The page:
Fact Sheet: Urging Congress to Support America's Education Priorities (10/17/00)
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|                            October 17, 2000                             |
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Today, the White House will call on Congress to complete its work and send
President Clinton a fiscally responsible budget that invests in America?s
key priorities -- especially the education of our children.  In a speech at
the National Press Club, White House Chief of Staff John Podesta will
release a new Department of Education report demonstrating how federal
support for after-school and summer school programs is enabling communities
to create high-quality extended learning opportunities that improve
academic achievement while keeping kids safe.  He also will urge Congress
to fund America?s education priorities and heed the mounting evidence that
the Clinton-Gore Administration?s strategy of investing more in our schools
and demanding more from them is making a positive difference for our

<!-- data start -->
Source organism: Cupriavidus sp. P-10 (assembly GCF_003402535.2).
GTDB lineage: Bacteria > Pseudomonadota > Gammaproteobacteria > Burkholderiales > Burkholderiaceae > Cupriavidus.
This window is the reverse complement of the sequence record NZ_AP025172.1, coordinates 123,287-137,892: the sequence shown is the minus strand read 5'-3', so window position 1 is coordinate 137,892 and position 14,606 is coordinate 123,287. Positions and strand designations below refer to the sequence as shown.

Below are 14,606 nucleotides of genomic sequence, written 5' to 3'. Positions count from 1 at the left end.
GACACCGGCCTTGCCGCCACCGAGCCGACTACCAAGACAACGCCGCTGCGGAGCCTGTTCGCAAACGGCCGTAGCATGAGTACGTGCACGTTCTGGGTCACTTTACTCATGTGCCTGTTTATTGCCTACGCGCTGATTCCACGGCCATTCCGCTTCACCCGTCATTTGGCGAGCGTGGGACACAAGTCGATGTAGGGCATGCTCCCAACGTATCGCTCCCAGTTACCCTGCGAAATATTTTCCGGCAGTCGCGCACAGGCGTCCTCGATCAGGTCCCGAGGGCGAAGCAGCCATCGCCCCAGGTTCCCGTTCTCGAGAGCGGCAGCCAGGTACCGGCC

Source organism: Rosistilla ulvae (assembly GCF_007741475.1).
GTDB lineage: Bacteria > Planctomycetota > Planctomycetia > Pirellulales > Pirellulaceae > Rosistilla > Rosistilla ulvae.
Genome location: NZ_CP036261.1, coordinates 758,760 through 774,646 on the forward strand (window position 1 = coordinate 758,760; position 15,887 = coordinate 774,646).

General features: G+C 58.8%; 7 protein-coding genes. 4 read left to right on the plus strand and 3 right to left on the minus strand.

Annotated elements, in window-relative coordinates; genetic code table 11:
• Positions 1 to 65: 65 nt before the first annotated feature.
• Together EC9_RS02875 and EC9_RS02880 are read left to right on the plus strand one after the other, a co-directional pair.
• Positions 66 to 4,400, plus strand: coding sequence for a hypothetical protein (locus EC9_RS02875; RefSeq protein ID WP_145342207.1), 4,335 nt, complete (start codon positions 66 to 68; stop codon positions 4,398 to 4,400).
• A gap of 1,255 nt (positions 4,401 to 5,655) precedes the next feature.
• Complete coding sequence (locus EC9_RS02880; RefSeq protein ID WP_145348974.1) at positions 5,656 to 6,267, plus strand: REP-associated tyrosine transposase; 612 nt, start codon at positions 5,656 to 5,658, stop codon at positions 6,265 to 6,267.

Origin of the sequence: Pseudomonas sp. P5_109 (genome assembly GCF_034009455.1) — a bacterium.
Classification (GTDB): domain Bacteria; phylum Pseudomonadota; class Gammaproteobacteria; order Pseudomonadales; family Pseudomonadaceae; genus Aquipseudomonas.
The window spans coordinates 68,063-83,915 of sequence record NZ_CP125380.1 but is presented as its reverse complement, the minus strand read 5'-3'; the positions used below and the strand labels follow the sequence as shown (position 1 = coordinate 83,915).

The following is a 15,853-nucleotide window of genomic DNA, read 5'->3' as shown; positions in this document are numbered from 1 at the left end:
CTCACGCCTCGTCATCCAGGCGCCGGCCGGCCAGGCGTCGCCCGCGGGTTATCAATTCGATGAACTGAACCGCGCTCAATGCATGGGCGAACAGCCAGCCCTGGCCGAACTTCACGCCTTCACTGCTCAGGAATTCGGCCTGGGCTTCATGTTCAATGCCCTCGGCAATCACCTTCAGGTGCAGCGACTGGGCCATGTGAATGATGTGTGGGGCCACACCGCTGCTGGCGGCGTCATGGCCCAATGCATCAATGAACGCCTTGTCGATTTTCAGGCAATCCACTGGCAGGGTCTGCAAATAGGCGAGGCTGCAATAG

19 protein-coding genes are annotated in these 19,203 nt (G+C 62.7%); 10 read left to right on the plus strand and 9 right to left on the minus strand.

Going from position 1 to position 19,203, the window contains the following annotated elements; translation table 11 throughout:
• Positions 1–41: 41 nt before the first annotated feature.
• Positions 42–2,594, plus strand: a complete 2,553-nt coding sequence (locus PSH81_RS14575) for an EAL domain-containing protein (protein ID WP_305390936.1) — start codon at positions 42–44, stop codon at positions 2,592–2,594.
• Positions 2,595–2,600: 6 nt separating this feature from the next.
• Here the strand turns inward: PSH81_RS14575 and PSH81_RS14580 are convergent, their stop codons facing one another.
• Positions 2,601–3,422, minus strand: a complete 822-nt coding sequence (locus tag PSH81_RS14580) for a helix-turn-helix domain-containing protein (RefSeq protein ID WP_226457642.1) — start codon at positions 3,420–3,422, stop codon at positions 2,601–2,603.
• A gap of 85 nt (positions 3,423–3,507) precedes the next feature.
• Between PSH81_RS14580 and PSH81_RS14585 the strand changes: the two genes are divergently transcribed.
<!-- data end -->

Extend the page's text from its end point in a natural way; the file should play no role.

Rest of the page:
children.  To date, Congress has not produced a budget that: offers tax
cuts and a school renovation initiative to help communities modernize
crumbling schools; adequately funds after-school programs; reduces class
sizes in the early grades; strengthens accountability for fixing failing
schools; and helps put a qualified teacher in every classroom.

the leadership of President Clinton and Vice President Gore, federal
funding for the 21st Century Community Learning Centers has increased from
a $1 million demonstration program in 1997 to a $453 million initiative in
2000, with 3,600 schools currently providing extended learning
opportunities for 650,000 students.  However, the demand for high quality
after-school and summer opportunities continues to outpace available
resources, and last year only one in seven 21st Century Community Learning
Center applications could be funded.  Today, the White House will reiterate
President Clinton?s request for $1 billion in FY 2001 to more than triple
the number of students benefiting from these programs, helping to provide
after-school opportunities for more than one quarter of the nation?s 8